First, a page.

The convergence of network and system management into a common “Service Management” framework is critical for the future development of the Internet and intranets. This convergence requires the ability to manage diverse resources, ranging from resource-limited devices (palmtops, set-top boxes, etc.) to large-scale distributed applications, in order to permit management of the services which they collectively provide. The Services Management research group is chartered to investigate new architectures, information models, and supporting protocols to enable this convergence. A specific goal is to encompass consistent management of the increasingly diverse resources, with correspondingly broad ranges of capabilities, that are being connected to the Internet.
Currently Network Management and Systems Management frequently employ different tools and technologies. An influx of large quantities of very diverse devices is expected in the Internet. The shift in capabilities and in the sheer number of entities to be managed may require management paradigms different from existing ones.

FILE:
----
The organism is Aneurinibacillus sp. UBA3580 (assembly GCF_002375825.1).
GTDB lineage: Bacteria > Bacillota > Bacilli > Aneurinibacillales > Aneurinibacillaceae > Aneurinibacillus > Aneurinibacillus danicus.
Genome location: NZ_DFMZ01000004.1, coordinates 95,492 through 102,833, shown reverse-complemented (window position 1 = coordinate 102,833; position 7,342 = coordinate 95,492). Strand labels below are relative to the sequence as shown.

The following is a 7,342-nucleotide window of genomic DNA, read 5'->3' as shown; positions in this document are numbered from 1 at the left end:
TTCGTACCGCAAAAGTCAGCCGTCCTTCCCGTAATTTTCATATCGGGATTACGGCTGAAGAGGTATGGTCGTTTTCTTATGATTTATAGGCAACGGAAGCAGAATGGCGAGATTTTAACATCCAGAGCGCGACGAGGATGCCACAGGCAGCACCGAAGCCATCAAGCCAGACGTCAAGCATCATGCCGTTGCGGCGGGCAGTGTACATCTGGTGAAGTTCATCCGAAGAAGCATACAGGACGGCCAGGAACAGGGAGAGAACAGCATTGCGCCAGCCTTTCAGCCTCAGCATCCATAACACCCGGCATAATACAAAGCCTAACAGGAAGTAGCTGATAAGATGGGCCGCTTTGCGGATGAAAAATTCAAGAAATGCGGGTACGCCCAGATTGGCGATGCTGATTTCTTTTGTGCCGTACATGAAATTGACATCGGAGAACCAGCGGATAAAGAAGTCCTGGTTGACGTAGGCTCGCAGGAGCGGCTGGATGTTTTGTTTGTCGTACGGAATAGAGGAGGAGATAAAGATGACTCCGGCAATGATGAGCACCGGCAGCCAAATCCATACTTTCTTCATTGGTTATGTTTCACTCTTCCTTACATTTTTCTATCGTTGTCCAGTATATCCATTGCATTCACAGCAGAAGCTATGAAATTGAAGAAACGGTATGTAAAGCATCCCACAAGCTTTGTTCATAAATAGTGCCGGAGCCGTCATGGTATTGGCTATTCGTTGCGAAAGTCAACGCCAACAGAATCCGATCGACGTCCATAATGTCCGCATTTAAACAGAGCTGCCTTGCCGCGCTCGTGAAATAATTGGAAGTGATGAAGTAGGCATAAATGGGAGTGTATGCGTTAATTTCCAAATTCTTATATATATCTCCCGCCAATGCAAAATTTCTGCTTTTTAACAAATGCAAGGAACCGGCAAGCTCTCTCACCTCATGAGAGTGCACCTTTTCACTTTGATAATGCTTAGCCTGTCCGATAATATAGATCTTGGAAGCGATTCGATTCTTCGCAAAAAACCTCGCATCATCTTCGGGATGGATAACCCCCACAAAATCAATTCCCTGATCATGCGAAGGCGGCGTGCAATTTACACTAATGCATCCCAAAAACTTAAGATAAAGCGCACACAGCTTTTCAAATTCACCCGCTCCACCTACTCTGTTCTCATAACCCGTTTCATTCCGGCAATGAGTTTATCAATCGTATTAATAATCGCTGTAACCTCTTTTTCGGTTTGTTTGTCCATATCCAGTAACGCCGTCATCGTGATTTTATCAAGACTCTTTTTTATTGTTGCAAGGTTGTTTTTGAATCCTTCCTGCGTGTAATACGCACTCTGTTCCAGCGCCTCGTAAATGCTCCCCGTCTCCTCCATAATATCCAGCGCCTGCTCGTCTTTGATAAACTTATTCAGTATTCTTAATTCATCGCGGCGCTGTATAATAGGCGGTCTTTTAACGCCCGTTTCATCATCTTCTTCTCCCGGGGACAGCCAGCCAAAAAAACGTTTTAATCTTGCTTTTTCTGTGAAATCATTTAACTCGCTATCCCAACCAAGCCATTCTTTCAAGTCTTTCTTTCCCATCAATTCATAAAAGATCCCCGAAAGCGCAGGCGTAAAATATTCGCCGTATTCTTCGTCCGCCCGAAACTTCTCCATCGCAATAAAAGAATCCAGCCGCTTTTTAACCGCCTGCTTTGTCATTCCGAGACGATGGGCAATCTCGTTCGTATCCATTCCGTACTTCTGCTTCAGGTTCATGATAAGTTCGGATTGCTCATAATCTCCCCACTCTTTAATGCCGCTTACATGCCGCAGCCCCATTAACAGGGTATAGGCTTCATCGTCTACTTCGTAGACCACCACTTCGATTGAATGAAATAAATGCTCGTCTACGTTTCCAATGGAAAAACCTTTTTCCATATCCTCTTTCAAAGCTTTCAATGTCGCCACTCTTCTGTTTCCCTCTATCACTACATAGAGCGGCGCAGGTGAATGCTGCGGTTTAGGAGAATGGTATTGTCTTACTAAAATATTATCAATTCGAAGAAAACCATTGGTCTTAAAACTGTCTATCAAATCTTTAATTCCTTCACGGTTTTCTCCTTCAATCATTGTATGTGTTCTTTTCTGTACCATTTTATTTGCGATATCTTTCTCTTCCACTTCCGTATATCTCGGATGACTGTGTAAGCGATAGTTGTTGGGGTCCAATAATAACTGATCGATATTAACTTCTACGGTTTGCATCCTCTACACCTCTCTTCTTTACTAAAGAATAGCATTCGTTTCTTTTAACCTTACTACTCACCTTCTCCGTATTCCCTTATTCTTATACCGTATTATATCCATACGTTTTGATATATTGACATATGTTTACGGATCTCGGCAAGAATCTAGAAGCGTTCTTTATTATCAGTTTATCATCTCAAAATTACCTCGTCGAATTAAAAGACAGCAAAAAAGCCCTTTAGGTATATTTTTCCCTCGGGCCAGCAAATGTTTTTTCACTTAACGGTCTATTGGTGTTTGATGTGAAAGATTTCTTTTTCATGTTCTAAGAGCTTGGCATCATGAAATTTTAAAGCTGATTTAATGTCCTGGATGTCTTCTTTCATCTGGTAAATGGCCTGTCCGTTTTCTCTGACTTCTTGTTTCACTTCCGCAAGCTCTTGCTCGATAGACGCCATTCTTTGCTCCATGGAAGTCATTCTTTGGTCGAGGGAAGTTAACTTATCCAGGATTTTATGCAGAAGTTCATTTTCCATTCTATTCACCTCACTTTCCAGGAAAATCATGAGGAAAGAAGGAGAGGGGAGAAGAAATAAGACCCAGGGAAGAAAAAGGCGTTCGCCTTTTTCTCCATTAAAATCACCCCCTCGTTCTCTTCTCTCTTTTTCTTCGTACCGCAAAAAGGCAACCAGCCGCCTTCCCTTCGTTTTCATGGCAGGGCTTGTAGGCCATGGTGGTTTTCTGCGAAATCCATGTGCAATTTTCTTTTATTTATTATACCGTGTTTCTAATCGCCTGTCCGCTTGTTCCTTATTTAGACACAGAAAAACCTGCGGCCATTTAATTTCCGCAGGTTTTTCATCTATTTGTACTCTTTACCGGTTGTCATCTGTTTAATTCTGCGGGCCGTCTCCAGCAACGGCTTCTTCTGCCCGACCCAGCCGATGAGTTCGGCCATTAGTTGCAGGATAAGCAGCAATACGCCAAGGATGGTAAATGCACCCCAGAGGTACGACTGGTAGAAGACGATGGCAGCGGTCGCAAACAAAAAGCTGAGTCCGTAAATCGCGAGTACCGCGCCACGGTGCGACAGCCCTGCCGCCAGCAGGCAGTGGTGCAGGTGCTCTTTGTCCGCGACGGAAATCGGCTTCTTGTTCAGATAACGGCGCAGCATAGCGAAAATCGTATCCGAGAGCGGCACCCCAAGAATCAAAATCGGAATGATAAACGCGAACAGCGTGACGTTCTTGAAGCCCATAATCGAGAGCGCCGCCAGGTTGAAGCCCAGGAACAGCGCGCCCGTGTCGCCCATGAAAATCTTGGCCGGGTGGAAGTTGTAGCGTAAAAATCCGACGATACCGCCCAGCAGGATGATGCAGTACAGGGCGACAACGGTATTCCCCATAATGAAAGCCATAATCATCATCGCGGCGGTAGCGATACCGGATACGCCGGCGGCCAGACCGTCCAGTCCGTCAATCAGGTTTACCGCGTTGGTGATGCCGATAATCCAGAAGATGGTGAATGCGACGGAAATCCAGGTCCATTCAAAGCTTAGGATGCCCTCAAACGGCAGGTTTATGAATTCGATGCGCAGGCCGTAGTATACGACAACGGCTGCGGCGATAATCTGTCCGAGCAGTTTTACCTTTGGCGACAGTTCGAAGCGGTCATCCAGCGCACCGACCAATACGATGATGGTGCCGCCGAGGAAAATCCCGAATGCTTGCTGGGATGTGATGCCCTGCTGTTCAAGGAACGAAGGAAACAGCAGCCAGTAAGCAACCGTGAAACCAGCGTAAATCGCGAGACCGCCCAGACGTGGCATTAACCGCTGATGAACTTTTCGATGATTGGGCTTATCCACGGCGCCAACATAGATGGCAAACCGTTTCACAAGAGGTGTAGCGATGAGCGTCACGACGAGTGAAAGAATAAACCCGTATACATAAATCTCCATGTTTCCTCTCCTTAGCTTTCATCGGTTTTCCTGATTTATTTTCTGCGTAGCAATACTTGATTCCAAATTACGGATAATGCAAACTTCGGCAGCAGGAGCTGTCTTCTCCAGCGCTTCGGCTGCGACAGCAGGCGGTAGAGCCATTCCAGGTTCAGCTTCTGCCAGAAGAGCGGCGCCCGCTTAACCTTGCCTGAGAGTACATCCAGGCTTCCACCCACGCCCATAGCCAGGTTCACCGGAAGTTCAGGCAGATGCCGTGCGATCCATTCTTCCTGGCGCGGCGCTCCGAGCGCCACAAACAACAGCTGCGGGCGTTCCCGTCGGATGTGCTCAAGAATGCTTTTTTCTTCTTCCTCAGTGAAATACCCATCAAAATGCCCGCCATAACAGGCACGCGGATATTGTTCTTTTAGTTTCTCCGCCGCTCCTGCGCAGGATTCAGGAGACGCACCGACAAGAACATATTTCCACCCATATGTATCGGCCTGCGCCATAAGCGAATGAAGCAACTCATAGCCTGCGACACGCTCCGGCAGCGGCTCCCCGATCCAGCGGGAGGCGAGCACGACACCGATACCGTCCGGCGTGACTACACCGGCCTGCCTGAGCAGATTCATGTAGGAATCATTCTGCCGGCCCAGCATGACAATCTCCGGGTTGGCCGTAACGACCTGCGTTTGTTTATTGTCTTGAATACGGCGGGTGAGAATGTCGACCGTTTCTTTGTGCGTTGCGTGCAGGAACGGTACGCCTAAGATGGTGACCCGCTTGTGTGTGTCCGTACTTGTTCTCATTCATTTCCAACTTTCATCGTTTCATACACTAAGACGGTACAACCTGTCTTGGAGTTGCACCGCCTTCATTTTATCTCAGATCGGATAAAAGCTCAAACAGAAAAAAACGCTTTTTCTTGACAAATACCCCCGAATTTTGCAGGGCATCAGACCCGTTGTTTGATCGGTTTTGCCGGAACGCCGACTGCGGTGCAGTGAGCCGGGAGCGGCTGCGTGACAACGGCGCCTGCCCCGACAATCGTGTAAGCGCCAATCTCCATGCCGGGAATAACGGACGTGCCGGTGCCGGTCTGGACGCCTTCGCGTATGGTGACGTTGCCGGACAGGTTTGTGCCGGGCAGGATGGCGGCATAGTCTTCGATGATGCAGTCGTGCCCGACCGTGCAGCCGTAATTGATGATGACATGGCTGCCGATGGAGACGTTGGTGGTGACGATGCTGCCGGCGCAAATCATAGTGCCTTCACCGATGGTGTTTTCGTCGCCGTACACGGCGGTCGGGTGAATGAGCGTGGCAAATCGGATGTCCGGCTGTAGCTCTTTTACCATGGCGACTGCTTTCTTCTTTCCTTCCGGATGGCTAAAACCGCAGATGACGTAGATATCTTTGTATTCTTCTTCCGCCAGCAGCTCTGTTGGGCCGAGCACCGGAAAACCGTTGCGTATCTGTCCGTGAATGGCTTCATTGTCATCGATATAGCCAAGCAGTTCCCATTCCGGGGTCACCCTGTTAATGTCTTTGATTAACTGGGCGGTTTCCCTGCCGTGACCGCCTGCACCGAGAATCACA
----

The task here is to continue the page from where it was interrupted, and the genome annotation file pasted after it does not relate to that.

The Research Group will investigate frameworks that are able to support a rich variety of resources while also encompassing the existing solutions to make use of the installed base. For instance, a goal would be to be able to manage a PDA, a desktop PC, a firewall router, and an enterprise’s electronic mail service within the same framework and preferably with the same tool(s).
To produce usable results, we ARE going to survey existing work in the network and systems management communities. We will build on existing frameworks, information models, and protocols for systems management and network management, creating a framework for service management. We will examine existing protocols, and, if necessary, identify changes to existing protocols necessary to meet the requirements of services management.
As always, appropriate simplicity is a design goal. While the resultant protocols may differ significantly from the original protocols, our goal is to require minimal (or no) changes to existing elements.
Membership in this research group is open to anyone who is willing to actively participate and demonstrates an interest and commitment to working with the group on the issues raised in the charter.
The group will report their progress through regular presentations to the IETF community, a publicly accessible Web site, and other means.
RFC 3052 Service Management Architectures Issues and Review. M. Eder, S. Nag. January 2001.
RFC 3387 Considerations from the Service Management Research Group (SMRG) on Quality of Service (QoS) in the IP Network. M. Eder, H. Chaskar, S. Nag. September 2002.
Sid Nag, thinker at monmouth.com and Michael Eder, Nokia Research, michael.eder at nokia.com
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